20-40-60 Etiquette---The men answer a sports question!
EDITOR’S NOTE: Men of a variety of ages take on a question about sports and parenting in this extra edition of the regular 20-40-60 Etiquette column that runs in The Oklahoman and on NewsOK.com.
QUESTION: My child plays team sports and it has been a great place for him to learn to play by the rules and to learn respect for his teammates and opponents. It has not been a great way for him to watch other parents yelling at the referee and the coaches and questioning every referee call. What makes a parent put so much emphasis on winning or seeing his child play that he becomes totally oblivious to everyone else? Should such a parent be asked to leave the game?
NICK TANKERSLEY, 30s, Web editor, NewsOK:
I played many, many little league sports. I began at the age of 3 and continued through multiple soccer, baseball, basketball and, eventually, football seasons a year. I also refereed soccer for a 10-and-under team for a couple of years, so I have seen exactly what you’re talking about and I have been at the receiving end of many parental tantrums. While I can’t pretend to know why an individual parent would act like this, I can say that when they do, there is nothing more satisfying than sending them packing.
I remember when I was 8, my cousin played for a really skilled team that was in an age group a couple of years ahead. The team was known for having a very vocal coach. During one game the coach lost it and laid into the referee, who said that if he stepped over the sideline one more time he would be expelled. The ref’s bluff was called and then immediately was revealed not to be a bluff. The coach was ejected from the game; he retreated to the parking lot, grabbed a pair of binoculars and attempted to coach the game through one of those giant ’80s cellphones talking with his wife, who was still down at the sidelines.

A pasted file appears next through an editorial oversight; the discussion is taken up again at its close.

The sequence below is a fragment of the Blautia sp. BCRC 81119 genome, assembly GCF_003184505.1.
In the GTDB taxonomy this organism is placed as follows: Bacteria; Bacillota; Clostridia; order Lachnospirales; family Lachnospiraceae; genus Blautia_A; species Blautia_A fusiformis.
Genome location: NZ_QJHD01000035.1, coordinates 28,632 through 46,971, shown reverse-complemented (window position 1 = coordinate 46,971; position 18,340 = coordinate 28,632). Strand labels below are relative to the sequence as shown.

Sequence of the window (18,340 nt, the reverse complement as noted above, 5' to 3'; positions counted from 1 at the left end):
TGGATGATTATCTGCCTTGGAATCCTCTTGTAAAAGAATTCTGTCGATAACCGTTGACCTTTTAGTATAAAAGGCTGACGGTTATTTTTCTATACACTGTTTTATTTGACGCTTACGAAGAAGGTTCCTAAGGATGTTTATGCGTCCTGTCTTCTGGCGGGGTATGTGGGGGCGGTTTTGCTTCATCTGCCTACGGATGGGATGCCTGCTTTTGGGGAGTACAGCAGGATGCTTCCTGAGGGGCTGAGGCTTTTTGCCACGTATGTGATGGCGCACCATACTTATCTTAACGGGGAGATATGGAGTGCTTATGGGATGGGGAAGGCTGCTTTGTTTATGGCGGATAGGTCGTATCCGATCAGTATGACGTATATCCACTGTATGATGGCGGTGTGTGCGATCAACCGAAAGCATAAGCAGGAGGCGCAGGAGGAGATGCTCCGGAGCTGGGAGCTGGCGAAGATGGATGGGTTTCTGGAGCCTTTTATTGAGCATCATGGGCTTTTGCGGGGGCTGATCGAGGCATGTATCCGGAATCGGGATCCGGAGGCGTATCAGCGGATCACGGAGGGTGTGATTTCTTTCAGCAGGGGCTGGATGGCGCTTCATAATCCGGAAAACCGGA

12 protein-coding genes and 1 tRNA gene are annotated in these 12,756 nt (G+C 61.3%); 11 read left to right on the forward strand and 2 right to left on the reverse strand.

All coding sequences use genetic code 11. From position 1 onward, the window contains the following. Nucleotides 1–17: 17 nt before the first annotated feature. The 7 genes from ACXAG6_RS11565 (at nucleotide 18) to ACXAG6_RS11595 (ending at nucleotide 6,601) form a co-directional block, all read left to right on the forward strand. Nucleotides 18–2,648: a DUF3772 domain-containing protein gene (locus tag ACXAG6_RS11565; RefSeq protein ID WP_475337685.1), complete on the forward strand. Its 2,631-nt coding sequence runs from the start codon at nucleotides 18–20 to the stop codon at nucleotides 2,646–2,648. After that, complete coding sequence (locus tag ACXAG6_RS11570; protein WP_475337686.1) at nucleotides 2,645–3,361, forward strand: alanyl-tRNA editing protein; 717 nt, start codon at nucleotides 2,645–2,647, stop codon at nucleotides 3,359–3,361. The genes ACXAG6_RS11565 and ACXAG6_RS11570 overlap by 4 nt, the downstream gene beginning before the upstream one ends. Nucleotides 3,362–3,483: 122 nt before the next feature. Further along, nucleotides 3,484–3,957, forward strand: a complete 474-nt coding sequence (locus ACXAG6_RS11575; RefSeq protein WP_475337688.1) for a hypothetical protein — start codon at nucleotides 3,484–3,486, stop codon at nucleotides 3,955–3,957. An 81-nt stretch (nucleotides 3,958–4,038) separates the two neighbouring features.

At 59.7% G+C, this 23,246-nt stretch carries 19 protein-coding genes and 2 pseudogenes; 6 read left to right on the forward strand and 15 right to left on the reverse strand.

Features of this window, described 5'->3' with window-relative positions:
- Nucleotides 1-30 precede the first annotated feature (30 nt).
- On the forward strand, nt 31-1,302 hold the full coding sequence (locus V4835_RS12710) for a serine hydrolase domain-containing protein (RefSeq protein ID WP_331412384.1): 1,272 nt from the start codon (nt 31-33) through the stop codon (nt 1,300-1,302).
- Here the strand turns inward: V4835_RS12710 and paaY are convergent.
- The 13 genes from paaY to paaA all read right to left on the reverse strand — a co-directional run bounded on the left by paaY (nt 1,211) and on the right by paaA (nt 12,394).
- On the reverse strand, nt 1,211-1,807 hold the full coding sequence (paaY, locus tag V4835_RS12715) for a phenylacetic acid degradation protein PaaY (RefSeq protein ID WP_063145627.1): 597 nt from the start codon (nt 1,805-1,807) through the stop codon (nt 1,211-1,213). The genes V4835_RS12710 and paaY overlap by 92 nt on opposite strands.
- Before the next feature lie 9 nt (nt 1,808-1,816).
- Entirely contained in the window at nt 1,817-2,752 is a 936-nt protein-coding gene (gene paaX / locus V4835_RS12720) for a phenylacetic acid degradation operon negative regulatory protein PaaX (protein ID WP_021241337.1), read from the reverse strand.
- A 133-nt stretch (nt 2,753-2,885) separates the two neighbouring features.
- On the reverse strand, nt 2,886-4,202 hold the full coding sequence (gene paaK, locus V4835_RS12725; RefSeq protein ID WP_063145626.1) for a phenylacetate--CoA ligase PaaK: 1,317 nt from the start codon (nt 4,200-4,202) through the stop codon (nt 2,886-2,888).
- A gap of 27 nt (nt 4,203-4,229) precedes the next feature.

Many spectators go to college and professional games and act like animals, screaming at every call, booing whomever they please and basically just being part of the mob. What I think is that when those same people get to a little league game, their brains are unable to process the difference between the two sporting events. It’s as though the very act of being around a competitive sporting competition triggers some deep down mutation that turns them into freaks, and to a certain degree, we cultivate that in people as a culture.
We pride ourselves in Oklahoma on being the loudest fans, the most intense fans, and also are very vocal about how lousy the officiating is in basically every game. Once those traits are wired in, it is hard not to flip that switch the minute a whistle is blown, starting regulation play.
FORD SANGER, 30s, local businessman:
I can understand the emphasis on winning and seeing that a parent’s child plays in the match. I do not agree that a parent has the right to yell at the referee and the coaches. Parents with that much passion and emotion need to direct it positively into the child, rather then letting everyone else hear their thoughts.
If the parent truthfully feels that their child is good enough to possibly achieve a calling in sports, professional or collegiately, then they need to be working with the appropriate instructors and developing a plan. If they are there to just yell and scream on a Saturday or Sunday, maybe they are better off being asked to leave so they are not yelling at the instructors that are trying to teach their children how to exist with others.
JOEY STIPEK, 30s, NewsOK’s Online Communities intern:
Parents get worked up about sports for the same reasons they get worked up over their child’s academic performance in school: in hopes their child will compensate for their own shortcomings as an adult. There’s nothing wrong with wanting the best for your child, but parents tend to lose focus of the situation when it becomes more about being competitive with other parents on your child’s team, or whether you’re worried about your status in the community. If this is the case, maybe the parents should re-evaluate why they have an intense interest in a child’s succeeding in a team sport.
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